stupidity of gossip even about the people we know. whether it's kim kardashian or whoever it is. but in this case it's somebody i never heard of. there's a special delight in that. but the second i ever appear on that website. >> seth: yeah. >> then i hate it's guts. >> seth: we my wife's pregnant. we went out for a walk. just a short walk. we got daily mailed and we were not dressed for it. >> yeah, what were you wearing? >> seth: just like wearing like jeans and t-shirts but both of us, we'd just eaten, and both of us were like working food out of our teeth. [ laughter ] all like this. >> big spinach gobs. >> seth: yeah. we did not -- so we -- we're a little, we're still a little sore from that one. >> i think it gets worse than that on "the daily mail" website. >> seth: that's true, the worst thing we can have is like look at these couples. >> in fact "the new yorker" just published a great piece on tmz. >> seth: a fantastic piece. >> and how they get their stories which is let's just say different from the way "the new yorker" does. >> seth: "the new yorker" goes about it. >> yeah, yeah. >> seth: well, try to not shift into the tmz world. stay in your lane. >> bit by bit. >> seth: okay bit by bit. so, you're going to stick around right? >> you bet. >> seth: we gotta do "live new yorker cartoons." >> can't wait. can't wait. >> seth: david remnick everybody. [ cheers and applause ] new episodes of "the new yorker presents" are available every
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♪ [ cheers and applause ] >> seth: welcome back to "late night." now, david one of the most popular features in "the new yorker" are the cartoons. they make us laugh. they make us think. they make us go, "honey, do you get this one?" >> that's what we're going for seth. >> yeah, great. >> absolutely. >> seth: and in what has become a tradition here on late night every time you appear on the show we present "live new yorker cartoons." >> seth, in the world filled with madness and chaos this piece is the one thing that's a beacon of consistency in my life. >> seth: i'm so happy to hear that. >> yeah, me too. >> seth: so without further ado, our theater troupe in residence the "late night" players are happy today debut their newest piece "live new yorker cartoons part 4: the dark side of the toon." ♪ [ cheers and applause ]
let's see our first cartoon. originally drawn by emily flake. >> it's a magic potion that makes everything you say interesting. [ laughter ] [ applause ] >> seth: david, care to explain the cartoon for us. >> seth, are you familiar with drudgeries of motherhood? >> seth: i am not. >> well, i am and how are these drudgeries escaped? with alcohol. in this case, wine. >> seth: excellent piece distillation of the piece, david. [ light laughter ] our next cartoon is by alex gregory. >> but when a woman has someone's head cutoff, she's a bitch. [ laughter ] [ applause ] >> seth: david, what did we just see? >> seth, have you ever seen a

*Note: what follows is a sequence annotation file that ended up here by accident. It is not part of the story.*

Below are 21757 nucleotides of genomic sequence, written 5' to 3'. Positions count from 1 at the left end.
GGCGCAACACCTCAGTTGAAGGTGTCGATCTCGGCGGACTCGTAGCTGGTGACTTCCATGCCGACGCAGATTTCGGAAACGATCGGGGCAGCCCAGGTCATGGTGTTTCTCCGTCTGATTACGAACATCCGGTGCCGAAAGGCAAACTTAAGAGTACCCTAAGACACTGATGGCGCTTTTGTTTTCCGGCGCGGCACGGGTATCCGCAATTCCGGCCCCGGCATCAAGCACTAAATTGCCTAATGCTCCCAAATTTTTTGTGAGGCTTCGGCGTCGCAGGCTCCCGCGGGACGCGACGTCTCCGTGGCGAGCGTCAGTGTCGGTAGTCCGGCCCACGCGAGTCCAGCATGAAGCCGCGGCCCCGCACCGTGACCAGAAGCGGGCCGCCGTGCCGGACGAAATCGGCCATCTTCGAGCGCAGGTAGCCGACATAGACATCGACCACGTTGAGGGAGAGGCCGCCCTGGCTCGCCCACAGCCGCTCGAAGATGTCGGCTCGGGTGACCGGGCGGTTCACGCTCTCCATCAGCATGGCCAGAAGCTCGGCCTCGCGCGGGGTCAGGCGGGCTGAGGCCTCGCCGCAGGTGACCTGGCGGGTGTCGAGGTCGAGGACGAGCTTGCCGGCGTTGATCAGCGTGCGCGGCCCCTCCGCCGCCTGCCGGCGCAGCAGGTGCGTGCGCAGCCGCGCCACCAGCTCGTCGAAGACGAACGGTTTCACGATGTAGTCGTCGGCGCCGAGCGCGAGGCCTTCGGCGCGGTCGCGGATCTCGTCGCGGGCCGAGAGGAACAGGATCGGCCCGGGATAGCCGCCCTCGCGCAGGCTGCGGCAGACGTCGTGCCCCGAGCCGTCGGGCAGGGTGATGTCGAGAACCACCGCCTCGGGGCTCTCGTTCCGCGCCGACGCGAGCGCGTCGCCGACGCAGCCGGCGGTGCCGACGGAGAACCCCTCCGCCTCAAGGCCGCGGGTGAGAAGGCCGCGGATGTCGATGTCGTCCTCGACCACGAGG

cartoon that's so deafly and humorously exposes the complexities of female leadership in the work place? >> seth: i have not. >> well, buckle up buttercup because you just did. >> seth: shouldn't you have told me to buckle up before the cartoon? >> semantics, seth. >> seth: all right. our next cartoon is by j.c. duffy. >> please, steve, not the duck face. [ laughter ] [ applause ] >> seth: david. >> seth are you aware of the duck face selfie phenomenon. >> seth: i believe i am but please explain. >> i'm happy to. well, when people take selfies they tend to make duck faces to accentuate the pout of their lips. >> seth: uh-huh. >> and this makes them appear, in a sense, sexier. >> seth: okay. >> in this cartoon our character steve takes the expression literally and for one beautiful moment he becomes a duck-faced man.
>> seth: and did you think he looked sexy? >> exquisitely. >> seth: all right. [ laughter ] our next care toon -- cartoon. sometimes i call them care toons, is by farley katz. >> yeah. >> you'll come here but you won't go to brooklyn? [ laughter ] [ applause ] >> seth: now i think i get that one but david explain just in case. >> yeah. seth, cab drivers they hate and i repeat hate going to brooklyn. >> seth: yes. >> do you know how inconvenient it is for them? >> seth: i do not. >> so inconvenient they would prefer to drive through outer space all the way to the surface of the moon. >> seth: and now david, where do you live? >> i live on the upper west side? >> seth: okay, and do you ever go to brooklyn? >> god know. >> seth: okay, yeah. [ laughter ] >> just getting here -- just getting here was a pain in the ass. >> seth: okay great. our final cartoon is by one of our favorites zach kanin. david, anything you'd like to say to set up this cartoon. >> yes, this cartoon is a
celebration of an american masterpiece the movie "the wizard of oz" and i think it astutely captures why the film endures the test of time. >> seth: excellent. let's take a look. >> a heart would be great, sure, but what i'd really like is a working human penis. [ laughter ] [ applause ] >> seth: i get that one. i don't need any explanation. >> i get that one too. >> seth: the late night players, everyone. we'll be right back. [ cheers and applause ] ♪